Sunday, June 5, 2011

Some favorite feel-good reads

One of the biggest complaints, when book selection time comes around, is that a book is too dark to enjoy. Depressing books, it seems, are only making readers feel bad.
While we all have a different opinion about bleak reading (I’m thinking of Cormac McCarthy’s haunting take on post-Apocalyptic America in “The Road”), members also can’t agree about what makes them happy. Some wouldn’t touch chick lit with a Nook, while others find good people and good endings just too sugary.
Isn’t that what a book club is all about, though? Being exposed to reading that one wouldn’t ordinarily pick up, and discovering a few wonderful writers we would have otherwise missed? Some clubs make a point of consciously going down that road, seeking out cult writers, first-time authors, or relative unknowns. Others define themselves as mystery book clubs, sci-fi readers or history clubs. It’s all good, really. Every genre has its high points.
In early June, AbeBooks listed 25 Feel-Good Reads on its web site (where you can also find 50 books for 11-year-olds and a selection of bloggers). The editors did their homework. The list includes such classics as Tom Robbins’ “Still Life with Woodpecker,” Fannie Flagg’s “Fried Green Tomatoes at the Whistle Stop CafĂ©,” Truman Capote’s “Breakfast at Tiffany’s,” Salinger’s “Franny and Zooey” and Nevil Shute’s “A Town Like Alice.” Yes, this author of “On the Beach” could also write of joy.
The list also includes more contemporary finds, like Garth Stein’s wonderful man-dog friendship, “The Art of Racing in the Rain,” Helen Fielding’s “Bridget Jones’ Diary” and Ann Patchett’s “Bel Canto.”
Books don’t have to be insipid to make readers happy. They can be beautifully written, or neatly contrived, to produce a good feeling. A book that makes one happy may well come from an author who’s feeling good (at least some of the time). That it finds joy in life does not mean it is false or less than a worthy read.
Some of my favorites:
• Jan Karon’s series on a minister’s life in the fictional southern town of Mitford, beginning with “At Home in Mitford,” portrays good people with light hearts and kind souls;
• Concord, Mass., author Gregory Maguire’s series of reshaped fairy tales (the most famous being “Wicked”) includes a new look at Cinderella (“Confessions of an Ugly Stepsister”) and Snow White (“Mirror, Mirror”); they are wonderfully whimsical and imaginative, always fascinating;
• New Hampshire author Nancy Clark wrote “The Hills at Home,” an enjoyable visit into a family of flaky relatives in close quarters with each other;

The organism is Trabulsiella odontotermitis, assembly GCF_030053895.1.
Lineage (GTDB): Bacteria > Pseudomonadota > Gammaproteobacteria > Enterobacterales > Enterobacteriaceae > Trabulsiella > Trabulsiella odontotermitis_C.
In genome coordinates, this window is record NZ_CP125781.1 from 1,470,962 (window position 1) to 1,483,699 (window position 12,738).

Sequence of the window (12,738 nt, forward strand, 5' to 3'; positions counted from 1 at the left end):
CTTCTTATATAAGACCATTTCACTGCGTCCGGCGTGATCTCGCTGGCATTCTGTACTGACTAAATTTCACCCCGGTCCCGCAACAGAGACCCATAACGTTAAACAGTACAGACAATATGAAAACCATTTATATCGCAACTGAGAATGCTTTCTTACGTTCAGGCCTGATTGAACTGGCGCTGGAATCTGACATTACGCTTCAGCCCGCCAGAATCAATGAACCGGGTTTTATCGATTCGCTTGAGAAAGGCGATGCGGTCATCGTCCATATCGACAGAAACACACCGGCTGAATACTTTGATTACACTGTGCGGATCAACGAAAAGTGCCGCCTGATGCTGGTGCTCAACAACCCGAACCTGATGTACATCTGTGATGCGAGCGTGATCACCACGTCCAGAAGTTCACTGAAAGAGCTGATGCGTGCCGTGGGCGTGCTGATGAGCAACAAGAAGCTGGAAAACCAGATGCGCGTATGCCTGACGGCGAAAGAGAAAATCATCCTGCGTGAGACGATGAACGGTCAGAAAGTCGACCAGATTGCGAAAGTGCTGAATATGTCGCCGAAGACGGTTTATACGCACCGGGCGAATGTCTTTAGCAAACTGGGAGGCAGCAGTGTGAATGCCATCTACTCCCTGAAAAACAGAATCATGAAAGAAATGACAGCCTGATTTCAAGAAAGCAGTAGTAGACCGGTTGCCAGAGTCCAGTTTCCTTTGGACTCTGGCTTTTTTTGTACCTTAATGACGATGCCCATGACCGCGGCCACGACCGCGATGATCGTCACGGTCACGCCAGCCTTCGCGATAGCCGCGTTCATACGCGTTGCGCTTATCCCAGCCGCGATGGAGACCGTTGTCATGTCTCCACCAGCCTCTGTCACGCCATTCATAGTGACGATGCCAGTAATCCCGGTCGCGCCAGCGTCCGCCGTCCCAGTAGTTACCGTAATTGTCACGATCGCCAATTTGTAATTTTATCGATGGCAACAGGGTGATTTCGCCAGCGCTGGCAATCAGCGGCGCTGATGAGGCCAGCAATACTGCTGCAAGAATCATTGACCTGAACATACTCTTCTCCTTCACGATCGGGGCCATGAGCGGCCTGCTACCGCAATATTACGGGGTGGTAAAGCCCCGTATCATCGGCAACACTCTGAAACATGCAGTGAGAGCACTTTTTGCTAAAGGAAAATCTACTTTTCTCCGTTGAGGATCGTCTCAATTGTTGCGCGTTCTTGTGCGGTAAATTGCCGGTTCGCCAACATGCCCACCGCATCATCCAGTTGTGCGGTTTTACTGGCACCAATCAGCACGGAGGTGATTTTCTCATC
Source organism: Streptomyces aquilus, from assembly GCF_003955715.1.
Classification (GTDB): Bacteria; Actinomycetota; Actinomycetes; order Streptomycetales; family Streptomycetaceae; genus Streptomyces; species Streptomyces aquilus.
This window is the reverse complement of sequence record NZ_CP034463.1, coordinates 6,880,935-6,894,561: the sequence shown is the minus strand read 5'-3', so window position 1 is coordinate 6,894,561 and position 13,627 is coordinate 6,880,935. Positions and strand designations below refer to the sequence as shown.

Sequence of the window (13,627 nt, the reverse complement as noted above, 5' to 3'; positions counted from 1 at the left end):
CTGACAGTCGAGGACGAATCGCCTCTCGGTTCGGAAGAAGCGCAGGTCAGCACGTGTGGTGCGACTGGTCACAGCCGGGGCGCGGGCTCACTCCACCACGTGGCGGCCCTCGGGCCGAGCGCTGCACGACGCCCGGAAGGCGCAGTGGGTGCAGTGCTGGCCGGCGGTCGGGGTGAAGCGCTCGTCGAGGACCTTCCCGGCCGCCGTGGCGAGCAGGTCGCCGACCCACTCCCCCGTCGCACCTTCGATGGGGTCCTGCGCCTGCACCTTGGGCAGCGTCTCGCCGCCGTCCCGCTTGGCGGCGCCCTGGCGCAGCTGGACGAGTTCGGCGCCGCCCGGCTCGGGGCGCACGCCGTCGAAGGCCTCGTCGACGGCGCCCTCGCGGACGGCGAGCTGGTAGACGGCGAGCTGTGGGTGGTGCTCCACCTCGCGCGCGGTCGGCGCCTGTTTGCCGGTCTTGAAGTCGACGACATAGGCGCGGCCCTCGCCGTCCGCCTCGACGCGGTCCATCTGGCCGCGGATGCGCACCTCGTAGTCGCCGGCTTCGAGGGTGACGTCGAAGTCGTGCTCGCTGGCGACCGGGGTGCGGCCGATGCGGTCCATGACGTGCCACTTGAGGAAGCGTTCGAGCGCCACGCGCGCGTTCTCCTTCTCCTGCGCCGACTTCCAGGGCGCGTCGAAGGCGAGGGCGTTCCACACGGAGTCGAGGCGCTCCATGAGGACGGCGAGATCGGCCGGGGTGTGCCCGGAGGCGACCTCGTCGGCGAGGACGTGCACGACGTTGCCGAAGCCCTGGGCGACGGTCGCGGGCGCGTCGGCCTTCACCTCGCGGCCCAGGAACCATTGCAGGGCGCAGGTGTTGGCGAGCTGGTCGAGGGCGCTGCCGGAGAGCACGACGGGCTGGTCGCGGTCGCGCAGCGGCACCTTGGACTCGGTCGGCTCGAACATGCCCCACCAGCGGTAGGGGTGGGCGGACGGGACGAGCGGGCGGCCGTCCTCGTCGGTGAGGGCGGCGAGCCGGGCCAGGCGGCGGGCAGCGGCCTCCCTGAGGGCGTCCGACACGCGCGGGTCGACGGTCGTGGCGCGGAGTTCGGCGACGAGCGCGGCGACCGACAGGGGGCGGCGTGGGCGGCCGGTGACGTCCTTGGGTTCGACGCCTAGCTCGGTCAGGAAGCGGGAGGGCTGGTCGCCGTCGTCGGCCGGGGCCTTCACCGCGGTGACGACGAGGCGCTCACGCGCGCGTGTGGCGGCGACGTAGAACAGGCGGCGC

• Westborough’s Daniel Bruce Brown (a friend, I must tell you) recently published a farcical take on what the nation’s first Jewish president might encounter. “Roll Over, Hitler” even won the 2010 fiction award from the Independent Publishers Association in May;
• Bill Bryson’s “A Walk in the Woods” is one of the funniest travel stories I’ve read, drawn on his solo trip along the Appalachian Trail;
• Don’t forget to read “I Feel Bad About my Neck,” Nora Ephron’s wry look at aging; it’s honest and very funny;
• Howard Mosher, a Vermont author, writes warmly and humorously about life in small towns—and among baseball fans—in his books. My favorite, “Waiting for Teddy Williams”;
• A book doesn’t have to be funny to be a feel-good book, either. Kent Haruf is a master storyteller, revealing the fears and failures of people with honesty and kindness. I loved “Plainsong” and its old bachelor farmers—brothers Harold and Raymond McPheron—who take in a teenager who is pregnant and alone;
• Langston Hughes’ “Not Without Laughter” is simply beautiful, a rare look inside the childhood and adolescence of a young black man growing up in the Midwest. It’s semi-autobiographical;
• Oh, how I love Richard Russo. His “Empire Falls” and “Nobody’s Fool” are lasting portrayals of small towns and rich characters. I will always love these two works;
• “To Kill a Mockingbird.” If you somehow missed it in school, read it. If you’ve grown up since you first read it, read it again;
• Annie Proulx is a favorite writer. Her “The Shipping News” was atypical, but a satisfying read.

This list is by no means a complete listing of my own favorites; it contains some that I recall best. Share your favorites here as well.

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